Communications Team Member

Tufts Celebrates Food Day with Dairy Themed Dinner

Yesterday was Food Day at Tufts, and the Dining and Sustainability teams paired up to put together an educational, dairy-themed dinner.

The event took place at both Carmichael and Dewick-Macphie dining halls. The dinners included special foods such as a mountainous tray of brie cheese, and an ice cream sundae bar. Scattered generously across the dining halls were signs containing information on dairy production, dairy products, and the dairy industry. Be it butter, cream, whey, or milk fat, dairy products are found in nearly everything.


The first crossword puzzle is complete!

The interactive component of the Dewick dinner took place in the form of a crossword puzzle. Students took the puzzle and found the answers posted on the informational signs throughout the dining hall. The signs contained some pretty mind blowing facts and figures about dairy! For example, did you know that the average American eats 46 slices of pizza, and 48 pints of ice cream a year?!

The signs also had information about milk’s nutritional content. Milk contains 9 amino acids, and 1 cup contains 16 percent of our daily value of calcium, making it an excellent nutritional source when consumed in moderation. The posters also informed students about some of the more controversial aspects of the dairy industry such as negative environmental impacts and the deceptive, yet influential role played by by the dairy lobbies.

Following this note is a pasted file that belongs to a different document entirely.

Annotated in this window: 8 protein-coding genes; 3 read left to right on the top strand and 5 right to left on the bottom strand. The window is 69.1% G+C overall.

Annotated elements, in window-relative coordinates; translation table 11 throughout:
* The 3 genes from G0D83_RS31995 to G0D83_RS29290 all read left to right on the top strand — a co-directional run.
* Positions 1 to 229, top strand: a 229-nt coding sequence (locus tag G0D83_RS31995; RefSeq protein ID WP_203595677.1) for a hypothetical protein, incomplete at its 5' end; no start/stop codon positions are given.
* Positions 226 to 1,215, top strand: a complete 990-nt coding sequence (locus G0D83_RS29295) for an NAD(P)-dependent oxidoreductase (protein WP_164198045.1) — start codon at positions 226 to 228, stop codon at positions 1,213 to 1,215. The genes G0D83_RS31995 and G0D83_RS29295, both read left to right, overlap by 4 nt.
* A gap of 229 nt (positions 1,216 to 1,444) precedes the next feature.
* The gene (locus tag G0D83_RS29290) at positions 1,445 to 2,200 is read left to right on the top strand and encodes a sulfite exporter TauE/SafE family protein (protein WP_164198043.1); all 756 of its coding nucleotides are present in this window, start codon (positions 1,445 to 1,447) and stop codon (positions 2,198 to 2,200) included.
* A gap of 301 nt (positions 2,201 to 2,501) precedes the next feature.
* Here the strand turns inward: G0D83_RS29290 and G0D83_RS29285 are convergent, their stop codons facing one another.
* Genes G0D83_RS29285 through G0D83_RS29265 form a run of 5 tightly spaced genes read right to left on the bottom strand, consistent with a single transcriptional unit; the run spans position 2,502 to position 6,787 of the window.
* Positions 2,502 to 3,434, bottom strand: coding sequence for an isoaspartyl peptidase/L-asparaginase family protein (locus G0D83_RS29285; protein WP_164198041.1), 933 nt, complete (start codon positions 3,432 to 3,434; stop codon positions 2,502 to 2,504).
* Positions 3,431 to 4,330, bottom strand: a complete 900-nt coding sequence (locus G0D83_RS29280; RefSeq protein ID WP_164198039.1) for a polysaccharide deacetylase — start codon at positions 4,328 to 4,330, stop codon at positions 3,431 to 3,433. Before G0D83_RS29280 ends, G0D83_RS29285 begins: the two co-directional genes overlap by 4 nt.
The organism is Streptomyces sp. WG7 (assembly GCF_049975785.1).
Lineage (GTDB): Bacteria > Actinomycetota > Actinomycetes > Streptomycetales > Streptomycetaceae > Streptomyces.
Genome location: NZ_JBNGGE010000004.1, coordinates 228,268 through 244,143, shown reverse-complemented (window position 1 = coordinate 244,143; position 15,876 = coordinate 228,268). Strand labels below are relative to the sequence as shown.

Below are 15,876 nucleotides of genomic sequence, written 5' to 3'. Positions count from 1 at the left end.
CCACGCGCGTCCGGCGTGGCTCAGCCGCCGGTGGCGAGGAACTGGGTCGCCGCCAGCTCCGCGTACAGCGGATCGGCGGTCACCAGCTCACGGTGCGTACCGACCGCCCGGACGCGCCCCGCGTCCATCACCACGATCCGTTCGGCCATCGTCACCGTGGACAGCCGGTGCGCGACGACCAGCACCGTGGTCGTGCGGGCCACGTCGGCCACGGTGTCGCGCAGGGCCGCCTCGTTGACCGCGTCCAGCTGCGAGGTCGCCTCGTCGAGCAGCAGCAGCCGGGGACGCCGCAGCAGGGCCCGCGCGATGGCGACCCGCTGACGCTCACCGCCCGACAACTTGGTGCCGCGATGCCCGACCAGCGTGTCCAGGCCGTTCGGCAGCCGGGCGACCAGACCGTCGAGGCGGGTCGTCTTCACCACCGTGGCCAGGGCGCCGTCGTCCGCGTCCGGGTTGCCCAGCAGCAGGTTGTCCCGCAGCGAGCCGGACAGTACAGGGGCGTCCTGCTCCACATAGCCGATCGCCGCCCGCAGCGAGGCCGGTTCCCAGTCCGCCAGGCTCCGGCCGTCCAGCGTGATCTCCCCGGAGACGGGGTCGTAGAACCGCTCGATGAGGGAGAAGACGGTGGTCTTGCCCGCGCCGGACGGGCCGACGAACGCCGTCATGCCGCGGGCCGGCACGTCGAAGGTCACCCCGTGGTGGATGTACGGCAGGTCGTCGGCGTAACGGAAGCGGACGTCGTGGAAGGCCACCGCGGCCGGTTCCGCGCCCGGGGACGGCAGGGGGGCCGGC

Dairy Day Event staff help Tufts students with crossword puzzles.

Do you want to test your knowledge of dairy production and consumption? Here are the questions from last night’s crossword puzzle. Students who completed the puzzle are eligible to win an ice cream sundae party brought to their room, or an inflatable cow.

Americans most commonly consume which type of milk?

  • What is the most popular cheese in America?

  • What is the most popular flavor of ice cream

  • How many gallons of milk to americans consume, on average, per year?

  • Vitamin D is added to milk to aid in the absorption of which mineral?

  • Methane contributes to which process?


Scroll down to the bottom of the page to check the answers!














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  • ɐןןıuɐʌ

  • ʎʇuǝʍʇ

  • ɯnıɔןɐɔ

  • ǝbuɐɥɔ ǝʇɐɯıןɔ




Communications Team

Zero Waste Week: Day 5